Landlords are warning the weapon they'll bring to the Government's war on property investors is higher rents.
They say the new housing measures will increase their tax bills and force them to hike prices or sell out, reducing rental supply.
But renters can't afford to pay anymore.
Economists say rent hikes are no empty threat.
"You are more likely than not to see rents going up faster than what they already have been," says Nick Tuffley, ASB's chief economist.
That's despite words of unity from Minister of Finance Grant Robertson.
"What I'd say to landlords and property investors is that we are all in this together."
One property investor believes they are being alienated.
"We're supposed to be this team of 5 million. Are we a part of that team, or are we being alienated that much," Rebecca Bartlett says.
The Government's gone ahead with its new measures without knowing what impact they could have on the rental market, as Treasury never gave any advice on it.
But the Government still can't say what an affordable house price is.
"We know what unsustainable and unaffordable house price rises look like because we've seen them in the last few months," Robertson says.
New figures released on Wednesday by the Reserve Bank show just how hot the housing market has been running.
A huge $7.6 billion was borrowed to buy homes in February alone - 36 percent more than the same month last year. Only $1.2 billion of that was to first-home buyers.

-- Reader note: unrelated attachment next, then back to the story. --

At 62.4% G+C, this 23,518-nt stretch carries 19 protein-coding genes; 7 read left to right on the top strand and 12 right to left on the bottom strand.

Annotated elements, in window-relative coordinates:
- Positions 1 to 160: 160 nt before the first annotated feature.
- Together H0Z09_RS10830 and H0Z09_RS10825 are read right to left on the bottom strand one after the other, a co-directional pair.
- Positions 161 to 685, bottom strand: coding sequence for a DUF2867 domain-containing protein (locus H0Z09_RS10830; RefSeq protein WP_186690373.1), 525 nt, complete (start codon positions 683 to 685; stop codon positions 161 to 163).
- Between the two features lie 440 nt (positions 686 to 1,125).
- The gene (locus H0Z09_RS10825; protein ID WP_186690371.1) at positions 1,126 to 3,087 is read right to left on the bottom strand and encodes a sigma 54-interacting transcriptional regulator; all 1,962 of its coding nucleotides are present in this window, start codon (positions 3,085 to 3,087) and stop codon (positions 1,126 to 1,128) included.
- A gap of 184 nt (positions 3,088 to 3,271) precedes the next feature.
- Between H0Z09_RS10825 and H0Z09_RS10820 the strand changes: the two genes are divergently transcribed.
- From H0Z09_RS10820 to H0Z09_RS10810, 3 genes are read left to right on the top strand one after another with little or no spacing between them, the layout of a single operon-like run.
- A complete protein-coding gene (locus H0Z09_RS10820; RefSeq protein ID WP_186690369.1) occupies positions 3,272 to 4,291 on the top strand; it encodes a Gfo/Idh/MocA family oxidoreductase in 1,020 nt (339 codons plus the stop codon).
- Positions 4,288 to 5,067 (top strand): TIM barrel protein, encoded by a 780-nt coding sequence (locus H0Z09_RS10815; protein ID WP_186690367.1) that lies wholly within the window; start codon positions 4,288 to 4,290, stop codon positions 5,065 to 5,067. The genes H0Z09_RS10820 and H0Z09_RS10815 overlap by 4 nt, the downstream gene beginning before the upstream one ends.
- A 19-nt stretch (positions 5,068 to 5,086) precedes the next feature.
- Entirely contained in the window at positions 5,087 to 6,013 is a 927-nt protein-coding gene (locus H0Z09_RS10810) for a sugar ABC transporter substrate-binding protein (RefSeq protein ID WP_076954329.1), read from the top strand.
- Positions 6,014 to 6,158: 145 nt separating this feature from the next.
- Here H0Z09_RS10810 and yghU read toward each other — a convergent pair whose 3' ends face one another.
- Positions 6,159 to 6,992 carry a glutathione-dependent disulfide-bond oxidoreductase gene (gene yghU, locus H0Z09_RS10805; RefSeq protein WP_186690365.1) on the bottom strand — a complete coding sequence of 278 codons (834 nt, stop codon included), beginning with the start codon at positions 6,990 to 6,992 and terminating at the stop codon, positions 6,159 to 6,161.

The Government wants to even that playing field.
"We need to act to control unsustainable house prices," Robertson says.
But fixing the housing crisis could make the rental crisis worse.
Leigha Speirs-Hutton is about to move into her new rental in Auckland. It's $700 a week, without expenses.
"This was our limit, we can't afford anymore," she says.
But renters like her could soon be paying more.
Landlords say the Government's property investor crackdown leaves them with little choice but to hike prices.
Bartlett just bought a do-up rental in Auckland's Mt Eden, and Tuesday's announcement had her sweating.
"Really worried, really scared, quite panicky."
She thinks the new tax measures will add another $6000 to $10,000 a year to the cost of each of her properties.
"I'm not rich, I'm struggling to get my head around this and to pay for all of it," she says.
For many renters, the price hikes will be unaffordable.
"It's quite a struggle at the moment even to keep up with rents," one person told Newshub.
"I'd rather have that money for myself," another said.